Last November, I listened to Ed Levine and J. Kenji Lopez-Alt answer Thanksgiving-cooking questions from their listeners on their podcast, Special Sauce. When I heard Kenji mention to a caller that marinades do not penetrate particularly far into meat even after many hours, I paused. Really?
I needed to learn more. Shortly thereafter, I bought Kenji’s cookbook, The Food Lab, and shortly after that, I found myself reading about glutamates and inosinates, studying charts on weight loss in cooked chicken, adding umami-loaded Marmite to my pantry and a Thermapen (a fancy instant-read thermometer) to my arsenal of gadgets. (What can I say? Five years ago, I followed Kenji to the Baking Steel and to homemade pizza I had only dreamed about—surely these investments would pay off similarly.)
The Thermapen, in particular, has been a welcomed addition to my toolbox, the pal standing by my side all summer long, ensuring me over and over again: The meat is done. Take it off the grill. And The Food Lab itself has been my summer bible, answering once and for all the questions that arise and linger every grilling season: Is marinating really necessary? And if so, for how long? Is salt in the marinade a no-no or a must? What about acid?
I finally have a foolproof system down: Rub meat with aromatics (minced garlic, ginger, shallots, scallions, dried spices, herbs, and chiles); marinate with a mix of acid (citrus or vinegar) or salty liquid (Worcestershire or soy) and olive oil; pat dry, then season liberally with salt and pepper before grilling over burning hot coals. This hanger steak seasoned with garlic, thyme, and Worcestershire sauce is one of my favorites. It marinates for one hour—during which time you can slice up some tomatoes, toss together a raw corn salad with herbs and feta, or cut cucumbers into spears—but cooks in five minutes.
In his Labor Day Weekend Cooking newsletter, Sam Sifton encouraged his readers to keep their grills out a little bit longer, noting “this is the start of the very best time of the year for cooking and eating." I couldn’t agree more. With so much produce needing nothing more than a pinch of salt and a drizzle of oil, half the dinner battle is done. Let a screaming hot grill take care of the rest.
A few tips for simple, fast grilling:
Note: I am no Meathead. I like grilling skewers of chicken thighs, cedar planks topped with salmon, and thin cuts of beef like skirt or hanger. In other words, I don’t like standing at the grill for more than 8 minutes tops. These are the grilling principles I follow, most of which I learned directly from The Food Lab.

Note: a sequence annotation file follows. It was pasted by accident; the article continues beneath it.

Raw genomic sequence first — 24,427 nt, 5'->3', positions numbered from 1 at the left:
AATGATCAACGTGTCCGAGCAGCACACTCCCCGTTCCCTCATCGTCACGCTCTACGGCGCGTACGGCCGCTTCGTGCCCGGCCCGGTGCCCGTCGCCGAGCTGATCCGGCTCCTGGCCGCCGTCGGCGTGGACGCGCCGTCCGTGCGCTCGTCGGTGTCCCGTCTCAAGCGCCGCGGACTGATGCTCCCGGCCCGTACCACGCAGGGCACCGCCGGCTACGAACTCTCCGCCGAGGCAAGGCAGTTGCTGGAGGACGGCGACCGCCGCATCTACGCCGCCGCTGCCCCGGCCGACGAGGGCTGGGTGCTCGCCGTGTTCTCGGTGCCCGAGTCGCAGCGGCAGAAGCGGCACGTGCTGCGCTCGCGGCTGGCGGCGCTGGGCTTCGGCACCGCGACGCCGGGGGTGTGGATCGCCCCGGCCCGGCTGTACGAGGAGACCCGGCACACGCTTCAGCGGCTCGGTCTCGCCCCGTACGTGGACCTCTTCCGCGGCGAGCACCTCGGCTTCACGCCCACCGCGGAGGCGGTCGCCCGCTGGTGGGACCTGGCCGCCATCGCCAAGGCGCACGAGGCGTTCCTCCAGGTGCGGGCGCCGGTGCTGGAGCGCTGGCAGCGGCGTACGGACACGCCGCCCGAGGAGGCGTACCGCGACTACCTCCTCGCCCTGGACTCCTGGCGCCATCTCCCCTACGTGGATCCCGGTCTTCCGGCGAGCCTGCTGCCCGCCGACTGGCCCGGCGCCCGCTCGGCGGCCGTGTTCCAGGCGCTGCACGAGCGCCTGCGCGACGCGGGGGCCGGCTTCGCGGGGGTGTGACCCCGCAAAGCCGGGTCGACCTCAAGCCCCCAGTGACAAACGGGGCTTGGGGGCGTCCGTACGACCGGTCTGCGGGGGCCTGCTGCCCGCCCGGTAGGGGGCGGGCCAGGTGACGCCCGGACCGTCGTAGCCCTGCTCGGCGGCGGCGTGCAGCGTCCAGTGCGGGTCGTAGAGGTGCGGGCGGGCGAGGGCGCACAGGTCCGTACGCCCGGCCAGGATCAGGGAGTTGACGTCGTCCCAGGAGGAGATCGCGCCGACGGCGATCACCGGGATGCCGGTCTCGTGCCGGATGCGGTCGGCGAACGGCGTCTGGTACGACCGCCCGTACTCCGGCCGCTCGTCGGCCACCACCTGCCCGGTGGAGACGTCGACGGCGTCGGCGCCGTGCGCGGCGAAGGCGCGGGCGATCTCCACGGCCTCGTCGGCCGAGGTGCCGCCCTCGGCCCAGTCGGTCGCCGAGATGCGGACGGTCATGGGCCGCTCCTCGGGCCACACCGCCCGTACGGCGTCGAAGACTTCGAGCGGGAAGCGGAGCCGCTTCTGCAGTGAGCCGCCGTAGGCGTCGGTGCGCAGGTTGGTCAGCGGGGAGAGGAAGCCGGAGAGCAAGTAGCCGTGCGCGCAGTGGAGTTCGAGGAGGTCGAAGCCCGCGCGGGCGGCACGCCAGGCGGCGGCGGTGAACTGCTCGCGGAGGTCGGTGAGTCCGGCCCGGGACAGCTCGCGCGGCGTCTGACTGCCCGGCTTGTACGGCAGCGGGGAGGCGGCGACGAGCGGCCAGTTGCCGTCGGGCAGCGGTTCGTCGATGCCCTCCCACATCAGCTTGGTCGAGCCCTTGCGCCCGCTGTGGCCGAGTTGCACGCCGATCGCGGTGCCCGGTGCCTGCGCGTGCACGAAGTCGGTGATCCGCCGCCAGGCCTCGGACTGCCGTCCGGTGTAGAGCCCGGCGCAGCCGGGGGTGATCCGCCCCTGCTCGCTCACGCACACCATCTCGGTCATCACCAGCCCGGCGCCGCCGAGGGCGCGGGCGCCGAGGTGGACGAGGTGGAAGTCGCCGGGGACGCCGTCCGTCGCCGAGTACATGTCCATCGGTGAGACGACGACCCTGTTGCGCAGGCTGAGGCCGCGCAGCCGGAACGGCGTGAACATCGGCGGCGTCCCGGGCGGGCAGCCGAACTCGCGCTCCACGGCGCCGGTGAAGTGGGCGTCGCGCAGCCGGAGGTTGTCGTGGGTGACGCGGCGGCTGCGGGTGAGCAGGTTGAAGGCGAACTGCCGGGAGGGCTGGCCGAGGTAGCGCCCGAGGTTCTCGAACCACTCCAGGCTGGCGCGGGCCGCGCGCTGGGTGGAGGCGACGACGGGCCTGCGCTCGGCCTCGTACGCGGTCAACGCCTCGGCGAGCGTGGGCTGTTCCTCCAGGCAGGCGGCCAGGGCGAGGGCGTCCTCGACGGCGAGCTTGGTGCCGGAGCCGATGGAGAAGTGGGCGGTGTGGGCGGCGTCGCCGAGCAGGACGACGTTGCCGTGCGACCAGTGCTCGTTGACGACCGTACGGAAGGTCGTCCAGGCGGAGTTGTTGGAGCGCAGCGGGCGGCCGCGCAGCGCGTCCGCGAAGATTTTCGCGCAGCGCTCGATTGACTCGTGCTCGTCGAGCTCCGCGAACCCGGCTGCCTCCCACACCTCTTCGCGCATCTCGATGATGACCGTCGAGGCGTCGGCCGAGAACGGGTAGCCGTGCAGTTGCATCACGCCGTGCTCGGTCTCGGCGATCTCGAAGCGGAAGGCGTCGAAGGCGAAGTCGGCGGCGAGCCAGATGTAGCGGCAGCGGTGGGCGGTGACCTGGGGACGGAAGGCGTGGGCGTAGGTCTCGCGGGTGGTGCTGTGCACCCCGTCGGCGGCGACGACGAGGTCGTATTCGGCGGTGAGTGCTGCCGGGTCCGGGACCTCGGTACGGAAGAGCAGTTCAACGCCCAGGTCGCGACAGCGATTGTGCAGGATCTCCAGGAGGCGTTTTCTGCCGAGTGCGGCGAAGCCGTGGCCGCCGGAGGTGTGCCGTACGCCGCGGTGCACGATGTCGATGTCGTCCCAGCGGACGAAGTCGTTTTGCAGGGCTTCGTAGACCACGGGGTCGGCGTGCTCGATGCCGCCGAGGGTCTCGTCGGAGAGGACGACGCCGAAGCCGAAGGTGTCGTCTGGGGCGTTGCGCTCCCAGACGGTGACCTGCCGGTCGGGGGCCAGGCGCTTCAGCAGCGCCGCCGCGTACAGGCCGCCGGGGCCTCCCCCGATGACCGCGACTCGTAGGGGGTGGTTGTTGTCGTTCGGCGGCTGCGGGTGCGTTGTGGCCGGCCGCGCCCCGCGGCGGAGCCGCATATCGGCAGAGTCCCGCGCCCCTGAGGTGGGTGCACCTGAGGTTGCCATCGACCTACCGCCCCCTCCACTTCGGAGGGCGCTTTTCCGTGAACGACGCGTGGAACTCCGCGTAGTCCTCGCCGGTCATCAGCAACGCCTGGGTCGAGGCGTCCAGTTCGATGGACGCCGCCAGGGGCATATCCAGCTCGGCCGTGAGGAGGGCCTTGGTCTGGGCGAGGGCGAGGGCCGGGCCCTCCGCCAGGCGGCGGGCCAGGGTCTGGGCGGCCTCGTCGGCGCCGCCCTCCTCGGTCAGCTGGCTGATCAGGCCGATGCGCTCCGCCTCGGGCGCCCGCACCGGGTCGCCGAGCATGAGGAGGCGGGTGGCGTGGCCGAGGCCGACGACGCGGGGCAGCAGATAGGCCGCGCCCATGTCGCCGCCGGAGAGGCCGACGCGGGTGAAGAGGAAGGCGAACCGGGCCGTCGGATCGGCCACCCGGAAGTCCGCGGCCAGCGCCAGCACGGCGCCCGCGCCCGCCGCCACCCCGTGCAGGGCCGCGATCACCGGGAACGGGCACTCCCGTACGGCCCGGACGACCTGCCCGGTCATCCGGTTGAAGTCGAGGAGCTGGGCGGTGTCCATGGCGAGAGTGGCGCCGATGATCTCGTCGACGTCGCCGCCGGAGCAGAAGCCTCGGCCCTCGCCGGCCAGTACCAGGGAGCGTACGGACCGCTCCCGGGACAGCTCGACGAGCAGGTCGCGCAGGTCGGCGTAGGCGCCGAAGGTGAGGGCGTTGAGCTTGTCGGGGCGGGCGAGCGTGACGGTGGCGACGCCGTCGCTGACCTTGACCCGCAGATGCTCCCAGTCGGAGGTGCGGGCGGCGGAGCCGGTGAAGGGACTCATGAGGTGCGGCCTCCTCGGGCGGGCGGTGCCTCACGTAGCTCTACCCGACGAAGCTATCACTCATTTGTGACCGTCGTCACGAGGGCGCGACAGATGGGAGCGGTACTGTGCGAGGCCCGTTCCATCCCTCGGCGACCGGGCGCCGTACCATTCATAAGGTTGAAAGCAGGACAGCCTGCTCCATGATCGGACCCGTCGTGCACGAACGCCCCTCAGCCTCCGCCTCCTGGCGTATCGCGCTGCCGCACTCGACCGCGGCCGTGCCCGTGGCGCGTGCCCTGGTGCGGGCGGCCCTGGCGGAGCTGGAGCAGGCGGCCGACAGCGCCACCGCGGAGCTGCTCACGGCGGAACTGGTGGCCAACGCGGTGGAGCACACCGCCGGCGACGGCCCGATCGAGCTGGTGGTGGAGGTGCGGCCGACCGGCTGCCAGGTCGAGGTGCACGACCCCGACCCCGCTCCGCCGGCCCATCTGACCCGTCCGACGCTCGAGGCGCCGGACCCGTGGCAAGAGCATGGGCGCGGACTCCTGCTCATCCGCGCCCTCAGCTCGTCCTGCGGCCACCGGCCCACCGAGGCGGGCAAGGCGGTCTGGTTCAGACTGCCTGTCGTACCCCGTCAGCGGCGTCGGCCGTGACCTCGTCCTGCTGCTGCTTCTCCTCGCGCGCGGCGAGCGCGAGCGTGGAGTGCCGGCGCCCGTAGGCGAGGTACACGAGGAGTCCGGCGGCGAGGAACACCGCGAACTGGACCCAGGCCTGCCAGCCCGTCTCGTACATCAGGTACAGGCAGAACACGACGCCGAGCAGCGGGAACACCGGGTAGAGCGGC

Marinate for at least 1 hour but no more than 12. Kenji writes: “Even after the course of a night, a marinade will penetrate no farther than a millimeter or two,” concluding that, “a marinade’s effects are largely limited to the surface of the meat.” Marinating more than 12 hours, moreover, will cause the meat to get mushy and chalky around the edges.
Marinate with a mixture that includes oil, acid, a salty liquid, and aromatics. Let's break it down:
Why oil? It emulsifies a marinade, making it tackier, which allows it to more effectively stick to the meat. Also, because many flavorful compounds (onions, garlic, many spices) are oil soluble, a fat-based medium will allow for better and more even flavor distribution. Oil also helps the meat cook evenly, providing a buffer between the heat of the grill and the surface of the meat.
Why acid? It’s a tenderizer. Note, however, excessive acid can “cook” meat and cause it to firm up. When using acid in a marinade, use no more than equal parts acid and oil and limit exposure time to under 10 hours to prevent meat from turning chalky.
Why a salty liquid? The muscle protein myosin will dissolve in a salty liquid, leaving the meat with a looser texture and a better ability to retain moisture. Soy sauce and Worcestershire sauce, moreover, contain protease, an enzyme that breaks down proteins.
Why aromatics? Though ingredients such as garlic, ginger, shallots, scallions, dried spices, herbs, and chiles are primarily for seasoning the surfaces of meat, they still impart significant flavor.
The marinade here adheres to these principles. First, a paste made with minced garlic, thyme, and salt is rubbed over the meat, then a mix of olive oil and Worcestershire is poured over the meat. In one hour, it’s ready for the grill.
Chimney starters remove the hassle from lighting coals. Invest in two. They look large, but after 30 minutes of heating, the coals shrink, and even for a small amount of food, one chimney-full of coals is rarely enough. When the coals have turned white, dump them into the grill, replace the grate, and let the grate heat for at least five minutes before grilling.
Hanger steak is my favorite cut but it’s hard to find. If you are so lucky enough to find hanger steak, ask the butcher to remove the membrane running down its center and, if possible, to butterfly the two remaining loins—this will ensure quick and even cooking. Skirt steak, which is more readily available, is a great alternative.
- 4 cloves garlic
- a few sprigs thymes, leaves removed
- kosher salt and pepper to taste
- 1/4 cup olive oil
- 2 tablespoons Worcestershire sauce
- 1.75 pounds hanger steak, membrane removed, loins butterflied, see notes above
What will be the last thing you make on your grill before you pack it away?